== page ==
North Thurston High School teacher-librarian Steve Coker recently was awarded the President’s Award for Excellence from the Northwest Council for Computer Education.
“He is an advocate not only for the student learner, but he also supports and mentors his colleagues so they can be effective advocates for their students and for themselves,” said NCCE president David Walddon.
North Thurston principal Steve Rood described Coker as “a mover and shaker” who is responsible for bringing more computers into the school’s library and getting students and staff connected with the latest technology.
“He’s done phenomenal work in this role this year,” Rood said.
The Olympian talked to Coker about the award and his career. Here are excerpts of the conversation:
Question: Tell us a little about yourself and your family.
Answer: I grew up in rural Thurston County. I went to South Bay Elementary School, Chinook Middle School and North Thurston High School, where I graduated in 1985.
My wife, Gretchen, is a science and mathematics teacher at Chinook. We have two children. Ian is a third grader at South Bay, and Emerson is a kindergartner at Capital Montessori School. He’ll go to South Bay next year.
My mother is a retired school counselor with North Thurston Public Schools. My father is a retired orthopedic surgeon. He practiced in Olympia until 1994.
Q: What is your college education?
A: I graduated from The Evergreen State College in 1989 with a Bachelor of Arts degree, with a focus in literature and history. I earned a second B.A. in education at Western in 1992. I completed a Master of Library and Information Science from the University of Washington in 2006.
Q: How long have you been teaching?
A: I think this is my 21st year. This is my first year back at North Thurston. I taught English here five years ago for a year.
Before returning to North Thurston, I was teacher-librarian at Rainier High School for four years.
Q: Tell us about the award.
A: It really generated with my work through the Washington Library Media Association. This year, I am the immediate past president. I’ve been involved at the state level with the organization on a wide variety of advocacy initiatives, and initiatives with the state Legislature.
Q: How did you get into teaching and technology?
A: I had always been interested in teaching. For most of my 20s, I was in Seattle. I worked abroad. I taught in Argentina and South America for a couple of years.
It never even entered my mind to be a teacher-librarian, but it all kind of started when I was in South America. It was a real epiphany: In 1995, I had the opportunity to use the Internet. We organized an exchange between students in Argentina and kids in Seattle at a school where a friend was teaching. That was my first experience of becoming the “technology guy” in education.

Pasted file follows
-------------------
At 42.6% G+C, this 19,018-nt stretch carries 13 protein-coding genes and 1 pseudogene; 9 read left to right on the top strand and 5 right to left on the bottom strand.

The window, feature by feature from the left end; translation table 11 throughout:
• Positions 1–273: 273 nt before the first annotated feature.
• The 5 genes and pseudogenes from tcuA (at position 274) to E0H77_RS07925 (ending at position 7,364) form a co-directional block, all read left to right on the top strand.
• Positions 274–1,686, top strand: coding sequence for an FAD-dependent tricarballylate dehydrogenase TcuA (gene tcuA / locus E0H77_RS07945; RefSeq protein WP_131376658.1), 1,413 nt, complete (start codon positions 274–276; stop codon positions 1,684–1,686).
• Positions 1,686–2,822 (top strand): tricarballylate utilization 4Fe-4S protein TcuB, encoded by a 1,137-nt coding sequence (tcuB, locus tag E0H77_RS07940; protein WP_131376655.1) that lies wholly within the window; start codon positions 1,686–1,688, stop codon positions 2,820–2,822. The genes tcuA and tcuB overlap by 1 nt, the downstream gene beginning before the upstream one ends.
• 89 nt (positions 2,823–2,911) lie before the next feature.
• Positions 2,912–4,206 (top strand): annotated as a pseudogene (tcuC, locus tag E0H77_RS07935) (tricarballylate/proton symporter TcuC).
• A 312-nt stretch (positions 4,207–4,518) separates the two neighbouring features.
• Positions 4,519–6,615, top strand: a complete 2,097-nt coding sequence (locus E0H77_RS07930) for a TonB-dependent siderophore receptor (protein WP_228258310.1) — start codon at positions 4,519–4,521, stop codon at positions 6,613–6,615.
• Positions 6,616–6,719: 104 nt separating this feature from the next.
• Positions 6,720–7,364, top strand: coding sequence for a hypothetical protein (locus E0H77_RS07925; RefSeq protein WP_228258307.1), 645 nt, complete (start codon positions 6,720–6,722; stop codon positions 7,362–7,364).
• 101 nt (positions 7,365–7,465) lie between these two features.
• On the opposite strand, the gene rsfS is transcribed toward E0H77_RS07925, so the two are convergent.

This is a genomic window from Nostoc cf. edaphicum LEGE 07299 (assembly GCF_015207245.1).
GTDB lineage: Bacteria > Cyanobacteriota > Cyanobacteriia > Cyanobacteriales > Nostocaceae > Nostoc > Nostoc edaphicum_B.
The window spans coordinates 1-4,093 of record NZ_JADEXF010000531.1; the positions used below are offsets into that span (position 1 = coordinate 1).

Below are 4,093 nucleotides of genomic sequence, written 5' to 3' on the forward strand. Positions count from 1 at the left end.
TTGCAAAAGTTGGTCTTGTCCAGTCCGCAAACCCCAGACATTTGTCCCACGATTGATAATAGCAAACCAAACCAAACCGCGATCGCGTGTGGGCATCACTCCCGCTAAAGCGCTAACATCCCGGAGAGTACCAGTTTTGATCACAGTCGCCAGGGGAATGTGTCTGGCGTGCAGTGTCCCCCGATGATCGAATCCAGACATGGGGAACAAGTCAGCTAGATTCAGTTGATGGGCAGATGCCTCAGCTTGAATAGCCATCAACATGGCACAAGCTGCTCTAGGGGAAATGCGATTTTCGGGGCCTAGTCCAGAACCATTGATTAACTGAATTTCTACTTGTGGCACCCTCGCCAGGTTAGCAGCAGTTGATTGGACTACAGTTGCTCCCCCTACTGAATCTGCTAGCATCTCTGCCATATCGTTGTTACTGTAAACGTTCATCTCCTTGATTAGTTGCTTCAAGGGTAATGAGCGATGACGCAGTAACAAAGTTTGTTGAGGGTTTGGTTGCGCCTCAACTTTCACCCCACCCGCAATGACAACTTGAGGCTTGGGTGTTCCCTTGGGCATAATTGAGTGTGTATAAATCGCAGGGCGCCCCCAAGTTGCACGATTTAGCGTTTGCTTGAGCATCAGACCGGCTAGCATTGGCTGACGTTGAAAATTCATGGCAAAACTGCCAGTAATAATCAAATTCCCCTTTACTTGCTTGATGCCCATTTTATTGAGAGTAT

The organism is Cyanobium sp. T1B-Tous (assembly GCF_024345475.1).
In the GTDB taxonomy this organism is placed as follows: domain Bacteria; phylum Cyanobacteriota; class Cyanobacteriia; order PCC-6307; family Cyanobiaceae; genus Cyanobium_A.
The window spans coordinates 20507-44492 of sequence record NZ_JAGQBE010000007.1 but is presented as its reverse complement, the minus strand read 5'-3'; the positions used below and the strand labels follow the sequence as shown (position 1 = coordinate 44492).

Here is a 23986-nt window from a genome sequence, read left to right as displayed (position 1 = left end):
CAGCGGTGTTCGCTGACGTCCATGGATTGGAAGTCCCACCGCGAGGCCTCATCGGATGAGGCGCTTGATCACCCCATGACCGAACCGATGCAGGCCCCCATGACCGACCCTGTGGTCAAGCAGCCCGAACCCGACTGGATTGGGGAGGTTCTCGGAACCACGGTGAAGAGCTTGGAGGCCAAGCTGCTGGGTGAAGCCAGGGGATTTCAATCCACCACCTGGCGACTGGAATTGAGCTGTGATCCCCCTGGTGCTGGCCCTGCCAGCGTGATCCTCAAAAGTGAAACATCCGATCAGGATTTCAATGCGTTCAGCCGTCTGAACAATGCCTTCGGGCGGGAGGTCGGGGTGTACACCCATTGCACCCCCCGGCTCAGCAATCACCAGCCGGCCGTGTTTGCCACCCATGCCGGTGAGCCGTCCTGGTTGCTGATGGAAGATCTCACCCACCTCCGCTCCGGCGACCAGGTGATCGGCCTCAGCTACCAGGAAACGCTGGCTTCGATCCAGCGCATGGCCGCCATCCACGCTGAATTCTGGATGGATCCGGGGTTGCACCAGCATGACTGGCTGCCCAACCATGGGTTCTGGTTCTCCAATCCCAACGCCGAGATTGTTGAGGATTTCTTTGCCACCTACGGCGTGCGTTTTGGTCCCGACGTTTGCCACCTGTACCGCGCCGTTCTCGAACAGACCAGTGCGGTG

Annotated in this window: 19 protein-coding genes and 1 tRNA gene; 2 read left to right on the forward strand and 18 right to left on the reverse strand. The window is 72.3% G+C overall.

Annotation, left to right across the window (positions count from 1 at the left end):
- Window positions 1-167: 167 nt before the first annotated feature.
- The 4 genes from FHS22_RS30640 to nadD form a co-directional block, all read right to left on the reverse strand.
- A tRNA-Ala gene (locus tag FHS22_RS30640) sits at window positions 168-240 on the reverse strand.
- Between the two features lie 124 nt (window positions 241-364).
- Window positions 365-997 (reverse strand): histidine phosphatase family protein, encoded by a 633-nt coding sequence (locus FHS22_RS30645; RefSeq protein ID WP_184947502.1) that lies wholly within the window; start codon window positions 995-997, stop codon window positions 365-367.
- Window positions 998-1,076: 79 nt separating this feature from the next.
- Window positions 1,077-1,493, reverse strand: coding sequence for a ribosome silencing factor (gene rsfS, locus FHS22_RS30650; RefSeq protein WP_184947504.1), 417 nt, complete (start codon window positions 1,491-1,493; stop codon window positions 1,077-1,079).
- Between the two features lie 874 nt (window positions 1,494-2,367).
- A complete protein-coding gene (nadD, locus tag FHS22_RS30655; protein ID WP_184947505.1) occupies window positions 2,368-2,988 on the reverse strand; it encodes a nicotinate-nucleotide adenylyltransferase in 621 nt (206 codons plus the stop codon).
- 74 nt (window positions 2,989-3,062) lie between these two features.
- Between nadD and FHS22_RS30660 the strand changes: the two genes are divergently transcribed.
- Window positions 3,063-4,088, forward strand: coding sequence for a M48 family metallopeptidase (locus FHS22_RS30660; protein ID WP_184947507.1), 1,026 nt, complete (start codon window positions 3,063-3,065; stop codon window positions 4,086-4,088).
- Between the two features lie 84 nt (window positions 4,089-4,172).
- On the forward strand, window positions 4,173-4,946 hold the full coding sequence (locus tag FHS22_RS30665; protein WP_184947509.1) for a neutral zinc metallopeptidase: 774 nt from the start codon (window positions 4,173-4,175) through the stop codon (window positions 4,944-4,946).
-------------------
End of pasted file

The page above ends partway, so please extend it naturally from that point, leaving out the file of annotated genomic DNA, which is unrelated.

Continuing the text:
I convinced the owners of the school (in Argentina) to buy a computer and allow students to access the Internet. The following year, I came back to visit and was tasked with building a small library at the school. The next year, we built a computer lab and began teaching technology classes.
I worked in Hoquiam for a couple of years and was influenced by Dan Descher, a (now-retired) math teacher and the district’s technology coordinator, and Mike Williams, who is technology director for the Aberdeen School District. We got some grants, and from there it kind of snowballed because the teachers began to see me as a problem-solver.
A colleague gave me a brochure about the University of Washington’s Master of Library and Information Science program. It all became completely clear — this is me, it incorporates everything I like to do: teaching, information literacy and information management. Obviously, I’m still working with literature and books and getting kids excited about reading, too.
Q: What was your reaction to receiving the NCCE’s President’s Award?
A: I was surprised. It’s one of those things you don’t really plan on. And by no means had I ever planned on getting involved in leadership at the state level.
Q: What are your hobbies?
A: Right now, besides spending my time with family, we like to travel when we can and go outside and go hiking. We like to ski.
I’ve been training to climb Mount Rainier on July 3. I read a lot, too.
Q: What brought you back to the South Sound?
A: Family connections and support — the opportunity to come home. We really liked the idea of having family around our kids as they’re growing up.
Q: What do you like about your job?
A: The aspect I like the most is that it changes constantly. I never know exactly what’s going to happen. My days just absolutely fly by. It’s constant interruptions, but that’s good because that’s the nature of the job. Most of what we spend our time working on is information. I get to work on a continual basis with high school students, which I love, but I also get to work with the adults.